“We don’t push [our drivers] outside their limits,” adds Robbert. “We keep everything aboveboard because we’re in business for the long run.” This is a refreshing change in an industry where people take shortcuts for short term benefit.
As another sign of E.J. Family of Companies’ commitment to sensible guidelines is becoming a United States Environmental Protection Agency (EPA) SmartWay partner in the carrier category. “I learned about [SmartWay] earlier in my career. When I joined E.J. Freight I realized it would be a good program to get into once we had a more official network,” he says.
Given that the core of the business involves food, E.J. Poultry has very strict criteria for poultry suppliers. “If we need a new supplier, we’re obviously looking for quality control. We want to make sure we’re selling a quality product. [Suppliers need to] have a stable supply that’s good quality we can represent,” notes Robbert.
In addition to providing quality products, it is important for suppliers to be flexible and communicate well. Orders can fluctuate drastically in the retail and food service sectors. “One week, it could be two hundred cases of boneless thigh meat, then next week, eight hundred cases,” he says.
Scott Robbert says, “Our biggest hurdle facing E.J. Family of Companies is simply in letting people know what we have to offer.” To get the word out, E.J. Family of Companies has a website, a social media presence, and belongs to several trade associations like the National Poultry and Food Distributors Association, Food Northwest, and the Food Shippers of America. Membership in such associations is helpful for networking and promotion and to keep abreast of industry developments.
Maintaining close ties to industry groups and industry leaders makes good business sense. “The short shelf life of fresh poultry keeps you on the ball. My operations team is constantly connected. As a member of the Food Shippers of America, we get a chance to meet all the players. We know the processors and their products so well we now provide truck and logistics to them direct. The same thing applies to a lot of the receivers because they are our customers. We try to develop long-term relationships within our supply chain. We’re not a transactional carrier,” states Robbert.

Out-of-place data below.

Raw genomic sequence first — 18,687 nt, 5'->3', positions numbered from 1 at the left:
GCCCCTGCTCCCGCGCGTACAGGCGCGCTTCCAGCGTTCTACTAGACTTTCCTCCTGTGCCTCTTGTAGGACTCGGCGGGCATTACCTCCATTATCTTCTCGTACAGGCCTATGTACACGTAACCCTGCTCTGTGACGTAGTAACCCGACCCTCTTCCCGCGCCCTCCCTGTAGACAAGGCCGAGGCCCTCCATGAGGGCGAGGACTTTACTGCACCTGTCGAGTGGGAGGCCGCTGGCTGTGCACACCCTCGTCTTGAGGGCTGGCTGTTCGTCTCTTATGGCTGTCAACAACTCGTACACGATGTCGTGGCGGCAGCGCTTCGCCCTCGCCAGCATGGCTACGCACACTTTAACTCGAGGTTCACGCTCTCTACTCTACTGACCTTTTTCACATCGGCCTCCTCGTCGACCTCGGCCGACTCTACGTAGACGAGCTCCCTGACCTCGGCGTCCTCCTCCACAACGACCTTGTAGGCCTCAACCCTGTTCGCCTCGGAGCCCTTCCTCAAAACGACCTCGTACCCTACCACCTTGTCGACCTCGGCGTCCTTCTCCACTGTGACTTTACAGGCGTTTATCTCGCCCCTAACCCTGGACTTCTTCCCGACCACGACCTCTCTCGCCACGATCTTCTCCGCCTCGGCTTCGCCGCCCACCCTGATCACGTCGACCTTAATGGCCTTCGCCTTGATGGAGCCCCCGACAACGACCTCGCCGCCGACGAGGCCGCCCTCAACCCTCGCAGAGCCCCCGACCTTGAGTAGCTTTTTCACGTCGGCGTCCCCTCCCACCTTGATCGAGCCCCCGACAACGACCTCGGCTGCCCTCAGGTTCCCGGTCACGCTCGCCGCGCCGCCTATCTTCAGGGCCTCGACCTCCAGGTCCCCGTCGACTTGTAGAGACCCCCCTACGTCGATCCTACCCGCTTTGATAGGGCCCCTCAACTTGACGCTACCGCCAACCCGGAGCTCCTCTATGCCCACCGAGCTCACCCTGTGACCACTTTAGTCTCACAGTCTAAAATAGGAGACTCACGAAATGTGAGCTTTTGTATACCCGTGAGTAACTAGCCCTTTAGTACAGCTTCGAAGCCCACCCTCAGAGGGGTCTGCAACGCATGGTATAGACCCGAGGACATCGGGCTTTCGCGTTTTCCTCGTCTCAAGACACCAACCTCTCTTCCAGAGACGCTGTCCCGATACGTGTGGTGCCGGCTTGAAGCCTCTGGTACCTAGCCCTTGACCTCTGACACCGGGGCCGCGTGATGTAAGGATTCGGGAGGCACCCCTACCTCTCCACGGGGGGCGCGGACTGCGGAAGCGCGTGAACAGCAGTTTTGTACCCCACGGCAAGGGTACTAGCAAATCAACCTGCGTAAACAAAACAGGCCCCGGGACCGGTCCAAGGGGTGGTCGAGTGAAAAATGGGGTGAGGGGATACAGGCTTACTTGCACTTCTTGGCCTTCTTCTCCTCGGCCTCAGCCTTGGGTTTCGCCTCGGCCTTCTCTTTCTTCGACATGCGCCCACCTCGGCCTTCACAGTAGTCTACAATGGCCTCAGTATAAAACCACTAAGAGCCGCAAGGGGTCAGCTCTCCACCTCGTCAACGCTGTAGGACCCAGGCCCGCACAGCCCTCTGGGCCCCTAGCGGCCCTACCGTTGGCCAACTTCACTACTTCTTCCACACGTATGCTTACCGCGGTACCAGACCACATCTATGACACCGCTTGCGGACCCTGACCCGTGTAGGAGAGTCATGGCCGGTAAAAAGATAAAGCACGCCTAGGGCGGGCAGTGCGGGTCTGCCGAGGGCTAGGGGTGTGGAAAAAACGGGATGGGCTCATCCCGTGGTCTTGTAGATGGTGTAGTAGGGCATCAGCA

As for the future, E.J. Family of Companies wants to establish a new headquarters and capitalize on consumer food trends. “We have two acres purchased here in Puyallup,” he says. “We’re working on our forever office and a large yard to park equipment. Hopefully, it will be our forever home.”
This site would serve as the central hub for E.J. Family of Companies’ operations. For now, there are no any plans to open new branches outside of Puyallup though certainly the company is not opposed to the idea, particularly if “there’s an acquisition down the line,” or another opportunity presents itself, says Robbert.
E.J. Poultry has the good fortune to specialize in a food product that remains hugely popular. In fact, most economic reports indicate that “people are eating more chicken,” than ever for health reasons, he notes. “As people continue to eat healthy, our business will be more and more in demand.”
To take advantage of such trends, E.J. Poultry “is constantly looking at different products and bringing new items to market,” continues Robbert. “We’re constantly getting samples from either current suppliers or new suppliers that might have items we want to get into.” These products include organically raised chicken, which is rising in popularity.
With all this in mind, he envisions a bright future for the E.J. Family of Companies over the next five years. “I think, at the end of that time, we’ll be at our new location [and experiencing] healthy growth. Five years from now, I hope we have sixty to seventy trucks, full office staff and a healthy logistics division with a stable, growing poultry company [and that we] all work together seamlessly.”
The poultry trade is “steady,” says Robbert. “As long as you grow smart and don’t overcommit and grow too fast, it’s a good business.”